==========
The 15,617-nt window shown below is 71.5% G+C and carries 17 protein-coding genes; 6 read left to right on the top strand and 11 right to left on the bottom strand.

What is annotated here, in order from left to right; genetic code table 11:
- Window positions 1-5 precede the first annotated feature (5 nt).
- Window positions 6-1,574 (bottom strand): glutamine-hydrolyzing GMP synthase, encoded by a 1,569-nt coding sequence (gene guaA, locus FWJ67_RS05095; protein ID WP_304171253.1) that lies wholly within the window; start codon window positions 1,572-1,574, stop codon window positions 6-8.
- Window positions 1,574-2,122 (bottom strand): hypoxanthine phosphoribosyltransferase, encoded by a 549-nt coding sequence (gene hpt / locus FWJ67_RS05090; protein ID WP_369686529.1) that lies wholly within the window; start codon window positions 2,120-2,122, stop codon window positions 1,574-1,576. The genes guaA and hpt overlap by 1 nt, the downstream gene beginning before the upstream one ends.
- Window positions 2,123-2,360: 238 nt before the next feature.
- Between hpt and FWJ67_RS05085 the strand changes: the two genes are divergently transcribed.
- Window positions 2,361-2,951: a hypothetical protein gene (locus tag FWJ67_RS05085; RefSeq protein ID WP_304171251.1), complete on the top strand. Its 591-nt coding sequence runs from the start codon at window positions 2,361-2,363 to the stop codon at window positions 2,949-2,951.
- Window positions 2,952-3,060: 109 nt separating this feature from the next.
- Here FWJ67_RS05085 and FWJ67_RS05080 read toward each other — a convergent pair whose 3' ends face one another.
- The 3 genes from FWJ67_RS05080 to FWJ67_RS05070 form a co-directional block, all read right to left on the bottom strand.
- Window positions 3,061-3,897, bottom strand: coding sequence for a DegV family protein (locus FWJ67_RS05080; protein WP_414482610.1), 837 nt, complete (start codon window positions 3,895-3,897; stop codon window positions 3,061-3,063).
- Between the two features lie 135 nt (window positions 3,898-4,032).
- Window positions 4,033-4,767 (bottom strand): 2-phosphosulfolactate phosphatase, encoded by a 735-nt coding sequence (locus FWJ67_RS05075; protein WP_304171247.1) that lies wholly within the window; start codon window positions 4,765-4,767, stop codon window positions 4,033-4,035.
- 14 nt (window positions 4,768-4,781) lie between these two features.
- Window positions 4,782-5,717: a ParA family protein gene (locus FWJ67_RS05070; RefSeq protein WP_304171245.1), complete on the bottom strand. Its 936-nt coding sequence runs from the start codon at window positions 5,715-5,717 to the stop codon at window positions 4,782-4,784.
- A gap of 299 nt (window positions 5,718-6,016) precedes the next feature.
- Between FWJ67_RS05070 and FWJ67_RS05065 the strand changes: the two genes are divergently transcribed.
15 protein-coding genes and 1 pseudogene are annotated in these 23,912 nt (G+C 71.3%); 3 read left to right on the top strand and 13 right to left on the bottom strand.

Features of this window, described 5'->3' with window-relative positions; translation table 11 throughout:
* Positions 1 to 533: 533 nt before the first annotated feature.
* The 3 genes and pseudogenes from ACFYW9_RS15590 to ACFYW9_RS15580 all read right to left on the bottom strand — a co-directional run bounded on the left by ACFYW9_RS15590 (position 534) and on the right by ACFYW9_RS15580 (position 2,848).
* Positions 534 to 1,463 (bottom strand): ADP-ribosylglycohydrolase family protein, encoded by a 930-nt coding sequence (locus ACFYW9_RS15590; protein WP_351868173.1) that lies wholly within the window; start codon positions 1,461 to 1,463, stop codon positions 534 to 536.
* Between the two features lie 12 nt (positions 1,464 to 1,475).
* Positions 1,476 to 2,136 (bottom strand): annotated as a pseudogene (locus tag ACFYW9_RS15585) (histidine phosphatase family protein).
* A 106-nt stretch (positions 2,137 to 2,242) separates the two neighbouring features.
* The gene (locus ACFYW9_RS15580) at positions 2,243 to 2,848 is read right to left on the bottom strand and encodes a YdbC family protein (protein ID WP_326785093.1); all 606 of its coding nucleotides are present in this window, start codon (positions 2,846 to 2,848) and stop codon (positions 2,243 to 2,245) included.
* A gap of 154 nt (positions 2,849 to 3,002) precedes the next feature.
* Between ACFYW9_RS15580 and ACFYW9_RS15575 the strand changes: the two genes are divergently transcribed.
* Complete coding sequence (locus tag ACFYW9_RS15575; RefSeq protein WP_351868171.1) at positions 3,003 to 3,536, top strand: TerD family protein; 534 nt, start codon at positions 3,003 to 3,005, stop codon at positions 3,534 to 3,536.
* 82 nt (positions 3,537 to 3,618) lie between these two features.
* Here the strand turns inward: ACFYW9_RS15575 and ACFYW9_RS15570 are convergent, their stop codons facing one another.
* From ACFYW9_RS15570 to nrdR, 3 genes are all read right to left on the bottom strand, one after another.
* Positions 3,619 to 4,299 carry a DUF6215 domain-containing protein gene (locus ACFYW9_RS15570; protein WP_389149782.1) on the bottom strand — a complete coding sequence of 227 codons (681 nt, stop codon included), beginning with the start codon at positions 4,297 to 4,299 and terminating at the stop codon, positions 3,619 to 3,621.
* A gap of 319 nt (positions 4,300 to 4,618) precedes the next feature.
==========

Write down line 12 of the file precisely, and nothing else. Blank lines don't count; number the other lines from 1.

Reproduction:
- Window positions 3,061-3,897, bottom strand: coding sequence for a DegV family protein (locus FWJ67_RS05080; protein WP_414482610.1), 837 nt, complete (start codon window positions 3,895-3,897; stop codon window positions 3,061-3,063).